An Expat gets defined as one who has taken up residence in a foreign country. Many reading this are just that. And, many reading this didn’t even leave their homeland – they simply moved far away from their family and friends. But, the same challenges can be there as someone that moves 6000 miles away. Finances change. Your phone rarely goes on silent at night because you don’t want to miss ‘that’ call that people can be fearful of getting at 3a.m. from home. Roads change. Language changes. Culture changes. You miss stupid things from home that meant nothing then but really do now.
It all sounds depressing and hopeless. But hey, many expats (working overseas) get the luxury of being relatively tax free. I say this as my crazy wife goes into the US tax season with folders strewn across the desk, bed and receipts for things I have no idea what for and brandishing 3 different colors of highlighters – highlighting I don’t know what.
Now throw into the mix a kid or two.
Our girls have never lived in the country their passports say they are from. They were born in Qatar, live in Dubai and each have 2 different passports defining their identity and entitlements. (By the way, I am taking contributions from anyone for their future therapy that may be needed as they hit some identity crisis down the road and want to move to Greenland to ‘find themselves’.)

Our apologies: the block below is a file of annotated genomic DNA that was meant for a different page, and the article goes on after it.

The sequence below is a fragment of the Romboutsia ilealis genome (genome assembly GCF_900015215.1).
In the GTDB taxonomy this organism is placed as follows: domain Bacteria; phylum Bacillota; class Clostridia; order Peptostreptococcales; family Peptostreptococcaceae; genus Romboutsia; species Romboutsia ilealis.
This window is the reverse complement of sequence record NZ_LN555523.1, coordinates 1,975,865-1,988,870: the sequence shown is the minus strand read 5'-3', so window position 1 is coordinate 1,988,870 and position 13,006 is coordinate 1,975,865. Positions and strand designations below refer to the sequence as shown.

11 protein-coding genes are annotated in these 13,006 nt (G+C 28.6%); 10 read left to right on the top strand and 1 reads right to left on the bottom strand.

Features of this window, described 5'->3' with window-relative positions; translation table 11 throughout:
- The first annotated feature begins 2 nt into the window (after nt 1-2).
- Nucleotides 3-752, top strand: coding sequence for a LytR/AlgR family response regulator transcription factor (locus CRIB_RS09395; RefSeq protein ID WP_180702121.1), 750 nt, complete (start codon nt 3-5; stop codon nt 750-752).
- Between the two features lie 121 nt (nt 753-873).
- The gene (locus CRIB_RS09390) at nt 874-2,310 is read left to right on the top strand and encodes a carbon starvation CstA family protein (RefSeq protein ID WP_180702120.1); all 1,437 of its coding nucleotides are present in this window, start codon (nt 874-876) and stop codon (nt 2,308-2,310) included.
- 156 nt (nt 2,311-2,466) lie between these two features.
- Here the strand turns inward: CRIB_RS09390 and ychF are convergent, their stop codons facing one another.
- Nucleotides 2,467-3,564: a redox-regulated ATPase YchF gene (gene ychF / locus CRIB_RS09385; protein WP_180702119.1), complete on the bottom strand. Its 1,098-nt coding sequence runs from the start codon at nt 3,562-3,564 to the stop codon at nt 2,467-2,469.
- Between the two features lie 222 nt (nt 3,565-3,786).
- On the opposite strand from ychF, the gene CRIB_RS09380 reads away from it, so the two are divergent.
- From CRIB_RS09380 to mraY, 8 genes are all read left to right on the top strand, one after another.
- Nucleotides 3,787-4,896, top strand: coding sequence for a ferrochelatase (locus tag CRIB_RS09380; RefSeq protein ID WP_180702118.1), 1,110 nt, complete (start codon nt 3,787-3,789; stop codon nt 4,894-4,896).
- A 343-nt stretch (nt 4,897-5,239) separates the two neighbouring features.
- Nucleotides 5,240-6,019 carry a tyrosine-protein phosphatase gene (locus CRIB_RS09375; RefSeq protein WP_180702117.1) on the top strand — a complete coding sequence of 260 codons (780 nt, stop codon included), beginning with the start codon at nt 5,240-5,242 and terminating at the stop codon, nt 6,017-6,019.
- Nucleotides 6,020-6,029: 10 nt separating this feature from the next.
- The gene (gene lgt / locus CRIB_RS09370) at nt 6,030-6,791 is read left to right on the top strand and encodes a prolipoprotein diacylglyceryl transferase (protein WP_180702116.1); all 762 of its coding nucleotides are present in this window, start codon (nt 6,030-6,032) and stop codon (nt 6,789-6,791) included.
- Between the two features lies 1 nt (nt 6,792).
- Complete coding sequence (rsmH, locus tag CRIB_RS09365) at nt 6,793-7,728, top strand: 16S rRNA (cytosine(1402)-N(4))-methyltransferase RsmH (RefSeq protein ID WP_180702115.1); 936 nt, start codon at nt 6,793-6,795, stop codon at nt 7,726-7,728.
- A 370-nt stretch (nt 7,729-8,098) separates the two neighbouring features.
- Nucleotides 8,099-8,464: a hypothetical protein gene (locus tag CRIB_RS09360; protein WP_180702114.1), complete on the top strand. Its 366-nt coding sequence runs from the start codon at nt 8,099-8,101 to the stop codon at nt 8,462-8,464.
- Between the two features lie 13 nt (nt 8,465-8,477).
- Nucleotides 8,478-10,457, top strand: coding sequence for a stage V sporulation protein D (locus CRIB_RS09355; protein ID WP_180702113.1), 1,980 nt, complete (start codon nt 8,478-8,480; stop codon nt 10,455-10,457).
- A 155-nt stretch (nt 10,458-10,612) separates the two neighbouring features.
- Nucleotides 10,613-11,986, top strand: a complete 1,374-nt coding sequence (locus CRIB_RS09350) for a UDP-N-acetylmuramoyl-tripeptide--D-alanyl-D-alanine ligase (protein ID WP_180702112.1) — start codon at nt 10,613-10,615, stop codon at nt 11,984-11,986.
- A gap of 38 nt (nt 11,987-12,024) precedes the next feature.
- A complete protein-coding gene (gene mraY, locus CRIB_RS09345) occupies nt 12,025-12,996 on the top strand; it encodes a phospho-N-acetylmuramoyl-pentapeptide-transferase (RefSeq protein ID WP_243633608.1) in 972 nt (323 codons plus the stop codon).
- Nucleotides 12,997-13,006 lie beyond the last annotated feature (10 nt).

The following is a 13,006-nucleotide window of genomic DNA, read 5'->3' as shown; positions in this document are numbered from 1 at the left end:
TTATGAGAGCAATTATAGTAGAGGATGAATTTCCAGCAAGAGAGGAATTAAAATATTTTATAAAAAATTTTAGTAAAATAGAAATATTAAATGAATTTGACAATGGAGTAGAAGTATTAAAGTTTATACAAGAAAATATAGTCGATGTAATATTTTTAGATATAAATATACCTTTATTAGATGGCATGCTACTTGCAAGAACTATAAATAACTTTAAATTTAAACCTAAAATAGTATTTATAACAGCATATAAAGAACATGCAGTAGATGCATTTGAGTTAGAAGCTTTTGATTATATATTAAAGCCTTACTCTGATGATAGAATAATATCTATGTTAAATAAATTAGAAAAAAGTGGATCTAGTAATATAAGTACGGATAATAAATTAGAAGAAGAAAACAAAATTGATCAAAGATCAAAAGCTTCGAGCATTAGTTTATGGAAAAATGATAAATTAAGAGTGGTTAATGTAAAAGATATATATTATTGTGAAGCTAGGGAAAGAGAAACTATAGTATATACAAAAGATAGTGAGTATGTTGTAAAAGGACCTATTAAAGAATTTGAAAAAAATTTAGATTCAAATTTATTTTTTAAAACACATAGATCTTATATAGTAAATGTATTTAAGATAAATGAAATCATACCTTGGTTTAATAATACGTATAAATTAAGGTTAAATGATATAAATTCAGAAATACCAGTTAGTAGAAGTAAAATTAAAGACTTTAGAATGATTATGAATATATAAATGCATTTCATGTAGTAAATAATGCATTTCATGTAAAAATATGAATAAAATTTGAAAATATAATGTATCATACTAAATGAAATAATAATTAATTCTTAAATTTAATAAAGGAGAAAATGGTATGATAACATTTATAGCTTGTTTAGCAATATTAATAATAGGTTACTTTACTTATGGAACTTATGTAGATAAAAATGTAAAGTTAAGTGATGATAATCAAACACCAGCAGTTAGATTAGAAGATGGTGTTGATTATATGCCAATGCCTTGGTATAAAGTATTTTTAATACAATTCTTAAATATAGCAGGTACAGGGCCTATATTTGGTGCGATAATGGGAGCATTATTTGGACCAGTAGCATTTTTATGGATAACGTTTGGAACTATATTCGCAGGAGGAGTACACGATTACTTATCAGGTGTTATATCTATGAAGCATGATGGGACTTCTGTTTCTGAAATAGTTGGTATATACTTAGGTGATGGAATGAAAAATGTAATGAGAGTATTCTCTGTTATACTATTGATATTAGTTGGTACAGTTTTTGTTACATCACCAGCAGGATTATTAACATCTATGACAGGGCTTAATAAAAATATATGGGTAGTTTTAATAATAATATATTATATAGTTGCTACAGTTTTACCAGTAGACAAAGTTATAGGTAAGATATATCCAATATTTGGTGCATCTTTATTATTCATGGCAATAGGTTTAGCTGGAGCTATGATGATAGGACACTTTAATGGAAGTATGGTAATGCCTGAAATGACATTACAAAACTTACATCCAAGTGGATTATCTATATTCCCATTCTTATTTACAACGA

Herein lies the challenge that we are parents often fail to understand when we have a child abroad or pluck them out of their home and throw the family on a plane to some foreign land where they don’t speak the same language, eat the same food or wear the same clothes.
‘They’ tell us that children are resilient. ‘They’ tell us that children adjust. And while we are so busy ‘adjusting’ to our new jobs, lifestyle, friends, language and currency, these little ones get dropped into something that we assume they are going to be fine at because we are going through our own drama. ‘They’ don’t bother to tell us that kids really don’t care that you are making a tax free income right now. ‘They’ don’t bother to say that they have no one around them that is ‘home’.
I think we should find out who ‘They’ are and put them on a deserted island in the South Pacific.
This came about recently and what I have written the last 6 years is definitely shortened to this.
My closest friend, Hassen, who is my brother – not by blood – but should be, has been with me through my entire life. We grew up together. We lived in the same village in Egypt. We ended up the same country (Qatar) without even realising it later on in life. And this man has been there since both of our daughters birth and is the true meaning of ‘Omu’ (Uncle – in arabic). And, as luck would have it, he is one of only 3 people my wife allows in the house for longer than 6 hours.
He makes trips here every few months to Dubai from Qatar to be with us and to see ‘his girls’. Why? Are we that exciting of a family? Well, yes, we are cool. Especially if my wife ends up with a bottle of south african wine and decides she will do karaoke for all of us (without the karaoke machine!).